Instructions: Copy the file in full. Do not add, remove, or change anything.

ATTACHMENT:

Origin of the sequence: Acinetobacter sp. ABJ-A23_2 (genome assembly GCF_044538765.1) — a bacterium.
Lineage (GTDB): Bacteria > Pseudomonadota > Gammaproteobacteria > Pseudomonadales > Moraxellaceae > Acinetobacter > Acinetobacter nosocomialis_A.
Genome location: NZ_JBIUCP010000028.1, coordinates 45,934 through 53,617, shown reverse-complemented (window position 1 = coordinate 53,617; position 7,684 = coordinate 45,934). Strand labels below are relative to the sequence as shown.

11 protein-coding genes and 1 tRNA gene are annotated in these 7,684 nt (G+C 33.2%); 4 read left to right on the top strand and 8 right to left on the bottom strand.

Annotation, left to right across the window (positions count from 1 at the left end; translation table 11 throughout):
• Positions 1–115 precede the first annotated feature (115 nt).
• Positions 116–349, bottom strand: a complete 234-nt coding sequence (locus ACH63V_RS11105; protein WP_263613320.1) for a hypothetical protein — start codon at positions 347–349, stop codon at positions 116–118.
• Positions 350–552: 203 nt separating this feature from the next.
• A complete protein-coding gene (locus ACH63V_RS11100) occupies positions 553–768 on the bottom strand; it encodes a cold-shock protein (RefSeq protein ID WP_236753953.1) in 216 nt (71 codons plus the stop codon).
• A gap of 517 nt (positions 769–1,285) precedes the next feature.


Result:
Origin of the sequence: Acinetobacter sp. ABJ-A23_2 (genome assembly GCF_044538765.1) — a bacterium.
Lineage (GTDB): Bacteria > Pseudomonadota > Gammaproteobacteria > Pseudomonadales > Moraxellaceae > Acinetobacter > Acinetobacter nosocomialis_A.
Genome location: NZ_JBIUCP010000028.1, coordinates 45,934 through 53,617, shown reverse-complemented (window position 1 = coordinate 53,617; position 7,684 = coordinate 45,934). Strand labels below are relative to the sequence as shown.

11 protein-coding genes and 1 tRNA gene are annotated in these 7,684 nt (G+C 33.2%); 4 read left to right on the top strand and 8 right to left on the bottom strand.

Annotation, left to right across the window (positions count from 1 at the left end; translation table 11 throughout):
• Positions 1–115 precede the first annotated feature (115 nt).
• Positions 116–349, bottom strand: a complete 234-nt coding sequence (locus ACH63V_RS11105; protein WP_263613320.1) for a hypothetical protein — start codon at positions 347–349, stop codon at positions 116–118.
• Positions 350–552: 203 nt separating this feature from the next.
• A complete protein-coding gene (locus ACH63V_RS11100) occupies positions 553–768 on the bottom strand; it encodes a cold-shock protein (RefSeq protein ID WP_236753953.1) in 216 nt (71 codons plus the stop codon).
• A gap of 517 nt (positions 769–1,285) precedes the next feature.